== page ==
In War and Civilization, a short work compiling Arnold Toynbee’s thoughts on the relationship between war and society, Arnold Toynbee quotes from a prominent biologist that,

One seductive and ultimately fatal path [of Evolution] has been the development of protective armor. An organism can protect itself by concealment, by swiftness in flight, by counter-attack, by uniting for counter-attack by others of his species and also by encasing itself within bony plates and spines. The last course was adopted by ganoid fishes of the Devonian with their shining armor. Some of the great lizards of the later Mesozoic were elaborately encased. Always the experiment of armor failed. Creatures adopting it tended to become unwieldy. They had to move relatively slowly. Hence they were forced to live on vegetative matter compared to living on more “profitable” animal food. The repeated failure of armor shows that, even a somewhat low evolutionary level, mind triumphed over mere matter. It is this sort of triumph which has been supremely exemplified in Man.

Toynbee used this analogy of armor as a reference point to the David and Goliath story. David’s rejection of armor gave him more than a potential tactical advantage over Goliath. We can see David refusing armor as a putting off of the Garments of Skin, as a return to something like the Garden. Jesus cursing the fig tree accomplishes much the same thing, which we can see as Christ reversing the fall–fig leaves formed the first covering for man (Gen. 3:7). And, when Jesus tells us that “the Son of Man has no place to lay his head,” He refers directly to the humility of His poverty. But he also hearkens back to the fact that He has no covering, that He shed his garments, so to speak.

With his commitment to seeing history through a spiritual lens, Toynbee arrived, perhaps unwittingly, had some of these same hesitations regarding power–another “covering” akin to the Garments in Genesis. He writes about the Roman Empire:

In the downward course of a civilization there is truth in the saying of the philosopher Heraclitus: “War is the father of all things.”  The sinister concentration of the resources of a civilization upon the business of fratricidal warfare may generate a military prowess that will place their neighbors at their mercy, may create a military technique that may grant them a far reaching technical mastery over the merely “Material World.”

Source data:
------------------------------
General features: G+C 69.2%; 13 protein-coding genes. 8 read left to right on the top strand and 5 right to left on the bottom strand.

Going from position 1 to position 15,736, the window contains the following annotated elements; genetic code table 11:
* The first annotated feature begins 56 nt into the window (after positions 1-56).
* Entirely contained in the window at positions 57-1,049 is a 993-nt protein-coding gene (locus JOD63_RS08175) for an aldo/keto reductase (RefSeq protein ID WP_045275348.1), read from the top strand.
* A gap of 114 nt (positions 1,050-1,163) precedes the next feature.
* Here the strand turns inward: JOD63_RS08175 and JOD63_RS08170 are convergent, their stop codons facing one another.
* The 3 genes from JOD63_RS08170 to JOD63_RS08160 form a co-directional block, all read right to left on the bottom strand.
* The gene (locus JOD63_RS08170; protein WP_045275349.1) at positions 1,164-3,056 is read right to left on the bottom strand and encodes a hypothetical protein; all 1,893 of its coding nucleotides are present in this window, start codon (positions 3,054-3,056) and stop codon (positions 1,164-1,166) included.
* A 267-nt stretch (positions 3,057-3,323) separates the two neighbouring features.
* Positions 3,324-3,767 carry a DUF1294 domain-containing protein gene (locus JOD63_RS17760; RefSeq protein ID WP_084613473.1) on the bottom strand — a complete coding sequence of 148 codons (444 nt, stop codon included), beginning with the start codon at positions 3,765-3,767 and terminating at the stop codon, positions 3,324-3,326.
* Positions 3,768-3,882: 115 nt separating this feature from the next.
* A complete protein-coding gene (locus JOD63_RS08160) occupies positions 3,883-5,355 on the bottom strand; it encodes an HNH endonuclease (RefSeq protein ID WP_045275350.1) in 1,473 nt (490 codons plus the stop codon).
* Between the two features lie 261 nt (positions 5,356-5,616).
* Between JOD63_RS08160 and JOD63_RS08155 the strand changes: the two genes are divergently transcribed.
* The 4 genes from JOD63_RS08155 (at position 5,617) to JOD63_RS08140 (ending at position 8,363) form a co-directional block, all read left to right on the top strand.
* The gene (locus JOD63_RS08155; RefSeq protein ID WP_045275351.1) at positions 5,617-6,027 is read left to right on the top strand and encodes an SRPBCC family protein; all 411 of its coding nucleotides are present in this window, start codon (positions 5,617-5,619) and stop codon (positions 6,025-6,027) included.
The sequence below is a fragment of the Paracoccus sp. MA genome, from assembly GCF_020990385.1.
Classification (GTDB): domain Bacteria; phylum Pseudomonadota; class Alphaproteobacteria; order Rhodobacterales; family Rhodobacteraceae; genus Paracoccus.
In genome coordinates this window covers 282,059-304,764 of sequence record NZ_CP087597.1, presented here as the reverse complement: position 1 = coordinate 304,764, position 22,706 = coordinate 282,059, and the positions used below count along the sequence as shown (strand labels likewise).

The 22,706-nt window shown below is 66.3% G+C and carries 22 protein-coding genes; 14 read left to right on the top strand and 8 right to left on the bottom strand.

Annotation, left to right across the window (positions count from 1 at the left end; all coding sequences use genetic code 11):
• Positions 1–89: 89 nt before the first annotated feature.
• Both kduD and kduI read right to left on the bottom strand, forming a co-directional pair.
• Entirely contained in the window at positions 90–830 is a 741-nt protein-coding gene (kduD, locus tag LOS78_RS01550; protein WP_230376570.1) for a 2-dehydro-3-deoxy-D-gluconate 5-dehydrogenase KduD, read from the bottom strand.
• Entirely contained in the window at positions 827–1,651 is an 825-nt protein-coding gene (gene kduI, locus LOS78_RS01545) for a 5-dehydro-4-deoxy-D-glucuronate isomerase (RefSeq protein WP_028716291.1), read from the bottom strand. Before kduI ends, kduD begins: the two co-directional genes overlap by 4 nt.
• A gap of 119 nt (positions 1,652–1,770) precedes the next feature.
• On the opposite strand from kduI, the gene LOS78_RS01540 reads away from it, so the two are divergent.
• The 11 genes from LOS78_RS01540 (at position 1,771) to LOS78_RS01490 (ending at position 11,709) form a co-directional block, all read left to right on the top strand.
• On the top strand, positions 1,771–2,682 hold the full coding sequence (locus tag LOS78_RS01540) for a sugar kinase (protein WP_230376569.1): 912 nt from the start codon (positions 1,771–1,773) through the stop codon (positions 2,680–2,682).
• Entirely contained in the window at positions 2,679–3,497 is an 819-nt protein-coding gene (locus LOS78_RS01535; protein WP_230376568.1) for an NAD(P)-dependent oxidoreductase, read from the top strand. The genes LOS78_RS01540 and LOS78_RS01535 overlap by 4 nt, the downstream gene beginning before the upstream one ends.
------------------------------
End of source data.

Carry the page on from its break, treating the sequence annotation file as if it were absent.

Since it is common to reckon success primarily by power and wealth, the opening chapters in the decline of a civilization will be hailed as times of blessing and growth, and this misconception can persist even for centuries.  Sooner or later, however, disillusionment is bound to follow, for a society that is hopelessly divided against itself is almost certain to try and double down on military might, for that is what seemed to work initially. 

For example, we see the money-power and man-power won for Greek society by Alexander the Great, and these same vast resources used to intensify the civil wars between Alexander’s successors.  This same power swept into Roman hands through the meteoric rise in Rome’s land and wealth ca. 241-146 B.C.  was just as quickly spent in the various civil wars that wracked Rome before the rise of Augustus and the Pax Romana.  For Spain, the treasure gained in the new world and the free labor of the essentially enslaved native populations was the food for their wars in Europe during the late 16th and early 17th centuries–the same wars that brought them into second-rate power status in Europe.

Thus the increasing command over the environment gained is apt to bestow upon a society a disintegration that puts a greater driving power into the suicidally demented society’s chosen work of self-destruction; and that story turns out to be a simple illustration of the theme that, “The wages of sin is death” (Rom. 6:23).  And again, the empires of industrialized Europe in the late 19th century gained the material resources to nearly destroy European civilization in our great Western civil war of 1914-18.  

War and Civilization centers around Toynbee’s examination of Assyrian civilization. Assyria stands as the poster child of how a quick, massive expansion of power actually can bring about a swift ruin and complete dissipation of that power. Such near instant bursts of physical growth bring with them commensurate problems, hence Toynbee’s chapter entitled, “The Burden of Nineveh.” With this in mind, we have a possible lens through which we can know whether or not we choose our garments well or poorly. We can begin by realizing that whatever coverings we put on will not actually solve our psychological, spiritual, or physical longings, though they can deceive us not thinking so. Sometimes these coverings hinder and obscure the best parts of us. But at times they are a necessary expedient to cope with challenges we face. Different people, and different civilizations might need to choose differently depending on circumstance. We should walk these paths with caution. The only way to avoid the deception of our garments of skin is to wear them with humility.

Dave

*Noble annoyed me early on by quoting with approval Max Weber’s idea that Christianity revived Roman polytheism. I can appreciate that Christianity is not strictly monistic as is Islam and perhaps Judaism, but Noble should know better. I suppose he left it in for supposed shock value, since it adds nothing to his thesis.

**We can see this same element in human sexuality. It is good, created by God. Only when we are properly prepared, in the right context (marriage between a man and a woman) can this “power” be wielded in a good and proper manner.